The McLaren makes a late entry as it splutters and burbles its way over to the other cars. It looks other-worldly. The zombies seem to agree as they haphazardly limp towards the silver 570S waving their arms and mumbling words of approval. They’re losing their minds. Most of them have no clue what they’re looking at with ‘BMW i8’ being lobbied about among the rabble. ‘Ums and ahs’ follow as the driver’s scissor door swings upwards to reveal a bashful Calvin Fisher who’s struggling to wipe a smile off his face. I don’t blame him. Just look at it. The McLaren 570S is a special machine coming from a bloodline steeped in pedigree as made famous by the all-conquering F1. With traces of the P1 lurking about and minimalist yet striking new light detailing it’s hard to believe this is an entry-level McLaren. Of the cars assembled here the 570S and R8 have the largest carbon(fibre) footprints here using the material liberally in both their construction and aesthetics, harbingers to their performance bents no doubt. Surprisingly it’s only once the two saloons are fired up that the attention shifts to the Mercedes-AMG C63 S Coupe and BMW M3. This is no ordinary Sakhir orange M3 – it’s the Competition Pack meaning power is up 14kW to 331kW, there’s an M sports exhaust, the suspension arrangement has been wildly tuned for better handling and there’s lightweight sports seats, exquisitely detailed star-spoke 20-inch alloy wheels and shadow line exterior trim. It’s certainly a lot more menacing-looking than the C63 S Coupe but that’s never been the Mercedes way now has it? Instead the C63 S Coupe adopts a stately appearance, almost S-Class in execution, with subtle references hinting at its performance potential. It sounds amazing too as a lumpy idle and flurry of revs from the standard AMG performance exhaust sees it depart followed closely by the M3.
Calvin hands me the key to the McLaren. ‘Take it before I change my mind,’ he commands. I quickly oblige and slip behind the somewhat minimalist steering wheel. For a car of its nature it’s quite Spartan inside lacking the outright drama, fit and finish and dynamism of the Audi. Take the R8’s seats for example – finished in argyle-style stitched leather the attention to detail and layering of colours, shape and texture is quite exquisite as it creates a sense of symmetry with the exterior. As clean as the McLaren cockpit is there’s something missing here despite the use of leather and carbonfibre. Sure the streamlined switchgear is a little easier to operate than the R8 but the cabin appears at odds with the detailed exterior. That said the way the 570S segues between driving modes is unparalleled, shifting from cruiser to rip-snorting firebreather at the touch of a button. It’s a ludicrously fast machine. Select ‘Active’, switch both the transmission and powertrain toggles to Sport (Track if you’re brave enough) and brace yourself for an all-out assault on your senses. Hoof the throttle pedal and boost comes on immediately, the turbochargers hissing angrily as they suck up huge pockets of air to feed the combustion process. It’s loud, cantankerously so, blasting its way to 100kph from standstill in just 3.2 seconds – a statistic it shares with the Audi R8. It’s a radically different experience to the Audi which relies a lot on the neck-snapping gear changes of its 7-speed double-clutch S tronic transmission to keep it in contention. The R8’s power delivery is linear and builds aggressively as it passes 6000rpm before blurring its way to 8250rpm where it produces 449kW.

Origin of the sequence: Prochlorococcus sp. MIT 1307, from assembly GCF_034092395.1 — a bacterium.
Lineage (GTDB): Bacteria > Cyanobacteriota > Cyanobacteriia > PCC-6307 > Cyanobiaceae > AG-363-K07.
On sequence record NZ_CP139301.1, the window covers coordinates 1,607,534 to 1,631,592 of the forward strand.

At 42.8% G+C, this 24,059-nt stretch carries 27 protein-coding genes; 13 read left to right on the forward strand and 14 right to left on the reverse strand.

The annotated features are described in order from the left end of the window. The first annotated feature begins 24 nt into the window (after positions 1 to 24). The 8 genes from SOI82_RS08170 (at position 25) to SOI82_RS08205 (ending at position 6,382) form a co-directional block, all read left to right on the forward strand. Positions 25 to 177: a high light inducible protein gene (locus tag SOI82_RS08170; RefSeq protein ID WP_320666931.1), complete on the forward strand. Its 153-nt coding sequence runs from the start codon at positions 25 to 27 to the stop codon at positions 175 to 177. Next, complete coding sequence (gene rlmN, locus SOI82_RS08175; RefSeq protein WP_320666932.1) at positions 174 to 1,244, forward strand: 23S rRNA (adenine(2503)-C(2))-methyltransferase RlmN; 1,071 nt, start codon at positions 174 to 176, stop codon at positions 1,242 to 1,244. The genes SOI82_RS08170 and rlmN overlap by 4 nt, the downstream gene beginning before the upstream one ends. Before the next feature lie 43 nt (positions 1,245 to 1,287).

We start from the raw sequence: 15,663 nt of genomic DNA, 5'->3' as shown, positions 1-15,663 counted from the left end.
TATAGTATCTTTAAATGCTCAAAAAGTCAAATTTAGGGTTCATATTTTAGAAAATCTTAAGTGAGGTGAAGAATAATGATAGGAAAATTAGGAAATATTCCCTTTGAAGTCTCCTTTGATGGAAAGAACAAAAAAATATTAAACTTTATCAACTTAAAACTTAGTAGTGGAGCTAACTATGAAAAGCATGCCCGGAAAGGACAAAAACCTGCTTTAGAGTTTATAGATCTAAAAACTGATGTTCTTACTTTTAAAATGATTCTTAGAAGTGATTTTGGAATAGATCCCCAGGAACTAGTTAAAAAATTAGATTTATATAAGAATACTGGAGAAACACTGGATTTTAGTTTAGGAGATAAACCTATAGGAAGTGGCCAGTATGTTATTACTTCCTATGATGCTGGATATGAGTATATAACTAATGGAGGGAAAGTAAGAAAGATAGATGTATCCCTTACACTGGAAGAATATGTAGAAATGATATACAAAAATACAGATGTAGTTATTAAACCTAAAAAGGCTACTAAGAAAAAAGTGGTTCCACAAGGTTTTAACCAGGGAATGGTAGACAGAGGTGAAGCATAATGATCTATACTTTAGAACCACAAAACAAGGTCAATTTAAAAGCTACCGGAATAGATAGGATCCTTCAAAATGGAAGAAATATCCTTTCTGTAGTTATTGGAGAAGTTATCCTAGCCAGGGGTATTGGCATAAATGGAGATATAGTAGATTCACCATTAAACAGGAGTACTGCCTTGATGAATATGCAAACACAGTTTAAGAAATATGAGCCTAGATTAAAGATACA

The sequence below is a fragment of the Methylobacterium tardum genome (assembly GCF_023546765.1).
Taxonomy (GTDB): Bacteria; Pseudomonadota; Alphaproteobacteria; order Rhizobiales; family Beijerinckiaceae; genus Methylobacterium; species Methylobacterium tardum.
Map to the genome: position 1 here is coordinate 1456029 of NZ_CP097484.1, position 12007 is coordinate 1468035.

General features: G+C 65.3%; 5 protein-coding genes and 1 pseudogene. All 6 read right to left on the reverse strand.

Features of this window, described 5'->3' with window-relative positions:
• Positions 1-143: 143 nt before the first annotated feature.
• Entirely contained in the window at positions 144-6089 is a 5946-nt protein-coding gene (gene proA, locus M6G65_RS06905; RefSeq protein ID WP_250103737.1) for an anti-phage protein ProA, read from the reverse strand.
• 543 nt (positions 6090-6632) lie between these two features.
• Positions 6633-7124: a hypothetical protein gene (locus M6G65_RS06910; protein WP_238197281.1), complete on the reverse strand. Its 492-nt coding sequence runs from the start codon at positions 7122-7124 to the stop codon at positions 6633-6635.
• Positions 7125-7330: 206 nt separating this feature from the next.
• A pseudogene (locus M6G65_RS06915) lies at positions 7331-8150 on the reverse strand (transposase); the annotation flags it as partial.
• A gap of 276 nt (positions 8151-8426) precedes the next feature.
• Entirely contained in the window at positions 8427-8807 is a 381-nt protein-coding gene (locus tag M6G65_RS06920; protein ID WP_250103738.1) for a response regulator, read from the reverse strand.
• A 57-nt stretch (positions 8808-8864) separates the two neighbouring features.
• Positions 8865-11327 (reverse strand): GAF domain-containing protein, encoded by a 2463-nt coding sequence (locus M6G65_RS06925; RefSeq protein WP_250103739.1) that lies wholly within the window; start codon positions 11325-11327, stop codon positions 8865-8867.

It’s not long before we pass the C63 S and BMW M3 which seem to be having a battle of their own. The cocktail of noise resonating from their bonnets is very different to the two heavy-weight supercars up front but an intriguing sound nonetheless. The M3’s 3.0-litre turbocharged straight-six employs a sports exhaust system that raises its soundtrack level to V8 standards, something the C63 S doesn’t quite like. The C63 of course is the real deal, a pedigreed 4.0-litre twin-turbocharged V8 rumbling with confidence and ready to answer any attack the M3 may lay down. On paper it’s the M’s 331kW/550Nm vs the C63 S’s 365kW/700Nm – figures that favour the Mercedes. Cornering ability however is just as important as straight-line shunt and in this regard the M3 is a natural born thriller gripping the road surface like a limpet to a rock. The connection it forms with the driver is tangible as man and machine feed off each other symbiotically. Much of this comes down to the new springs, updated dampers and stiffer anti-roll bars, as well as the reconfigured drive modes and stability control. Still, no matter how aggressively you drive the M3, the Mercedes-AMG C63 S always manages to stay in view, especially in the sinewy lead up to Bainskloof Pass. Like the M3 it has a plethora of driving modes to choose from making it quite adaptable to any situation at hand but it’s let down by its steering (a speed-sensitive electromechanical setup). It’s very light at low speed and then suddenly weights up as you dial in more lock which is quite disconcerting in mid- to fast corners. It’s only comes alive at higher speeds where it’s able to pass the Beemer quite comfortably, a fact no doubt attributed to the stupendous torque that helps catapult it from corner to corner. On paper it will claw its way to 100kph in only 3.9 seconds, a feat the M3 achieves in four seconds flat.